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Open House



The Legislature is in session.

Five simple words, and what terrors they evoke! There are 100 elected legislators up in Denver who believe that they were put on this earth to regulate the behavior of their fellow citizens. And since they can, with the governor's assent, cause their whims to become law, we've got plenty to worry about.

To listen to the dowdy blowhards in the Legislature, you'd think they're focusing their energies on the Big Problems: Guns, Growth, Education and Taxes. They'll certainly talk endlessly about all four, but they won't actually, like, do anything meaningful. Here's why.

Guns: None of the feeble measures contemplated by the Legislature will make the slightest difference in the availability of firearms, for good or for ill. Why? Because there are 65 million handguns already out there in America, and nothing that the Legislature can or will do changes that fact.

Growth: What's the difference between smart growth and dumb growth? None.

Smart growth means small handouts for some developers; dumb growth means just what we have now. Ours is an economy addicted to growth, with bloated construction and real-estate sectors. We all want to preserve our state, but not if it means that housing starts might fall by 50 percent. Our pols may be ignorant, but they're not stupid; they know what we really want, in our dark and secret souls. Our own comfort and security comes first; everything else is a distant second.

Education: Simply put, there are a lot of Republicans who would like to close down the public schools. Why?

Not because the schools are failing in their basic educational mission. Republicans dislike public schools, because they think teachers are Democrats, busily teaching kids to become anti-corporate environmentalists, human-rights activists, and freethinkers.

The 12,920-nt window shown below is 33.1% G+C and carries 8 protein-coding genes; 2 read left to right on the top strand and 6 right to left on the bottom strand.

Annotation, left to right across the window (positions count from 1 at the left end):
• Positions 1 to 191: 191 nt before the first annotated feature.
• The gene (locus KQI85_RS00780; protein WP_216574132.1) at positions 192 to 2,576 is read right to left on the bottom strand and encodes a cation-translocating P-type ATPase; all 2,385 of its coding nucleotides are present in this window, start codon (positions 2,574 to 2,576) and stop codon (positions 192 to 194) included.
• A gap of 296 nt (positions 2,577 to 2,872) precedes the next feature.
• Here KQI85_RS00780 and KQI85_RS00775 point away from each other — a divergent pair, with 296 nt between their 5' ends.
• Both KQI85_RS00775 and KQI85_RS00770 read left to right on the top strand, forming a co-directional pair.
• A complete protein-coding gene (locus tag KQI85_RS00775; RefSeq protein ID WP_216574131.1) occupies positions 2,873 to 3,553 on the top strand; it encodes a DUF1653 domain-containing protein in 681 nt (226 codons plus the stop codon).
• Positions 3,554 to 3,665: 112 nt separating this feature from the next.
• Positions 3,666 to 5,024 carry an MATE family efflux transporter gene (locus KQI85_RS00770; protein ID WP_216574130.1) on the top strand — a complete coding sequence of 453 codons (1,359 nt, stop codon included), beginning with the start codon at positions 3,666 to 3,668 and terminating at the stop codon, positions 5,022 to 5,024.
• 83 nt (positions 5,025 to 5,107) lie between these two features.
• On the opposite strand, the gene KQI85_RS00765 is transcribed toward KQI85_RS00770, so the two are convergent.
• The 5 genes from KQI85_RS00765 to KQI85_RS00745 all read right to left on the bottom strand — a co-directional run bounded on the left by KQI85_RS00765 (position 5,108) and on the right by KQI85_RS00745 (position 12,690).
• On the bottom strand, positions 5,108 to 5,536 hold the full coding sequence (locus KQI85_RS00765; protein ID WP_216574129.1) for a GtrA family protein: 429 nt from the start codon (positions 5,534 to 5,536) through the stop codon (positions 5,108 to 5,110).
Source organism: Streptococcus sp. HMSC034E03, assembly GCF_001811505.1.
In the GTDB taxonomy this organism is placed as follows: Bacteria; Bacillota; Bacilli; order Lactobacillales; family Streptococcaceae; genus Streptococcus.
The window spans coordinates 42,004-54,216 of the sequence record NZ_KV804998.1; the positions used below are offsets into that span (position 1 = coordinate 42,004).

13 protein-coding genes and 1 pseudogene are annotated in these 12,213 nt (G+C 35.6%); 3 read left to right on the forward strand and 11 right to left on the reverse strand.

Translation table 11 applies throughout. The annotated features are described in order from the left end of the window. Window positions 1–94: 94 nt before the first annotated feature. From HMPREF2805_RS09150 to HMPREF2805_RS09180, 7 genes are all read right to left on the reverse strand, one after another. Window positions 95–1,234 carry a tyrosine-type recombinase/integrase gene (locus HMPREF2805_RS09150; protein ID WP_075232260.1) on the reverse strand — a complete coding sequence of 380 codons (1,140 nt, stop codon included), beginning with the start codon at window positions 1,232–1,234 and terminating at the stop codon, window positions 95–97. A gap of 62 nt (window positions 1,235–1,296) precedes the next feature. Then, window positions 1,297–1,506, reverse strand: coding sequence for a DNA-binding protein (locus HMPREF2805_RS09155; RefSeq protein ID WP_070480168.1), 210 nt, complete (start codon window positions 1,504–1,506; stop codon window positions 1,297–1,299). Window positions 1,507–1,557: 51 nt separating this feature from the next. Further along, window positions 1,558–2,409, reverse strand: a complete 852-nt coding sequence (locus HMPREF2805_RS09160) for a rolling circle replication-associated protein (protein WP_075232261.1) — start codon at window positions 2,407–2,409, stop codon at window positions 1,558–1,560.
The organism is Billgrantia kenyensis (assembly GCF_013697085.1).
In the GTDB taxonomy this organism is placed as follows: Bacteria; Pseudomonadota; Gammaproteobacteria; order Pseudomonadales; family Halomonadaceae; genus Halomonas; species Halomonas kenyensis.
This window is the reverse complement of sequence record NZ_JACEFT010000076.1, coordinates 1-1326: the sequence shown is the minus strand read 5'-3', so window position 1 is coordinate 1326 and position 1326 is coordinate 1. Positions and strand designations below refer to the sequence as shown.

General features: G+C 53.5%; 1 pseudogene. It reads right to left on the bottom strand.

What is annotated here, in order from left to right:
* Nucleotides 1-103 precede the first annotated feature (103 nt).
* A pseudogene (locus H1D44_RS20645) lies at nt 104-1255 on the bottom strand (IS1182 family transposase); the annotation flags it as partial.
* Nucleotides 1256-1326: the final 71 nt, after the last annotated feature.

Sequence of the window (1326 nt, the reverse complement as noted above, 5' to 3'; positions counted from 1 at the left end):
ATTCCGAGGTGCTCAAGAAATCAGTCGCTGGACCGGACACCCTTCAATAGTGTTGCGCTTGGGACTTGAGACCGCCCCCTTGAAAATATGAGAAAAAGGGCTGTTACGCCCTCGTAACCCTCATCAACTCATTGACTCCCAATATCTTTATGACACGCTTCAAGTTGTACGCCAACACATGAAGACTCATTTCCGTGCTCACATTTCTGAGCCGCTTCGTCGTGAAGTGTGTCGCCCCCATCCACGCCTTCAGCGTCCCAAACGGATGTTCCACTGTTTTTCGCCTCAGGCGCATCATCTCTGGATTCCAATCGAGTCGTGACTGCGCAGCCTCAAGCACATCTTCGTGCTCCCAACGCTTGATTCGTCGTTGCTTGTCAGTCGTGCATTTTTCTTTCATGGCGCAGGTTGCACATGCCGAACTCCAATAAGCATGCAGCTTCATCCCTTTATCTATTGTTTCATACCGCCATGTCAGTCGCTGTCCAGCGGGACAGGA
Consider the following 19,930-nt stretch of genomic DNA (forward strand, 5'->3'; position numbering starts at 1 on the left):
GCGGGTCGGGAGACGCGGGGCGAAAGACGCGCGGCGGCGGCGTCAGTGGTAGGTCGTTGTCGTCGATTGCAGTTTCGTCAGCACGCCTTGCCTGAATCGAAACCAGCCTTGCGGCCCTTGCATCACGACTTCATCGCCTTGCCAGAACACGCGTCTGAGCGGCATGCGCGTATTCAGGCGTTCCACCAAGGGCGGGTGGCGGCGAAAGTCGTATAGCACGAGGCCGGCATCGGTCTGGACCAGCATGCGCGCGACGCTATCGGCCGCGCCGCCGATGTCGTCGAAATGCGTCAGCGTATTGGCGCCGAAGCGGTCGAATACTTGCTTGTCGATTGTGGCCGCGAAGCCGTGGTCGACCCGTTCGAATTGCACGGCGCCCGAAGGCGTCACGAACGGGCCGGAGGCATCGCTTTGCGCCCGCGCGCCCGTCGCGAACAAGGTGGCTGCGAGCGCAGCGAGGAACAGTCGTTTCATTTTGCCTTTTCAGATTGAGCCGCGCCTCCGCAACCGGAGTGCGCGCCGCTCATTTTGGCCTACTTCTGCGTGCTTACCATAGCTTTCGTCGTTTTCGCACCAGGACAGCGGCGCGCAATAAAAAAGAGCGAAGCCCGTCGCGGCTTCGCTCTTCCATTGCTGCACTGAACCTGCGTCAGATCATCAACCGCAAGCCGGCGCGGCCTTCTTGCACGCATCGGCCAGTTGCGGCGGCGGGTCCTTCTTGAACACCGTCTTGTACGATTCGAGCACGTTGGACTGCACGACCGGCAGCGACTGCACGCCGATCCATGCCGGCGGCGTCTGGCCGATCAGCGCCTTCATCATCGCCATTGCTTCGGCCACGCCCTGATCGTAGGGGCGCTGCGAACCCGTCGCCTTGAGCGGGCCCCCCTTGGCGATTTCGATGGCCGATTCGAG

Of course, given that teachers work for peanuts in oppressive, highly regulated, irrational and frustrating work environments, how could they not be Democrats? But since the GOPsters can't quite muster the votes to shut down the schools, they'll do the next best thing: Pass a bunch of laws that will make teachers spend more time jumping through bureaucratic hoops, thereby making the schools worse.

Remember, to a Republican legislator, "local control," like temperance, is something to praise, not to practice. Local school boards, and local governments in general, can't be trusted to know what's best for their own communities.

Taxes: The governor and the Legislature will certainly pass some sort of tax cut, praising themselves fulsomely for running a tight ship and lessening our fearsome tax burden. In fact, they're simply responding to the built-in mandates of Doug Bruce's TABOR amendment, which, by limiting the growth of state government, forces either a tax cut or a refund.

And speaking of the Dougster, we should be in for an amusing few months if his latest tax-cut initiative gets on the November ballot. It's an eminently democratic, wholly fair and strikingly egalitarian measure that, if it passes, will suck an astonishing amount of money out of state government. Sure, it's bad public policy, but it highlights the difference between a sluggish, do-nothing Legislature and a single fiery activist.

Will it pass? Dunno, but in a pitched battle between Doug Bruce and the entire Colorado business and political establishment, my money's on Doug. He may be crazy, but he's smart; they're not.

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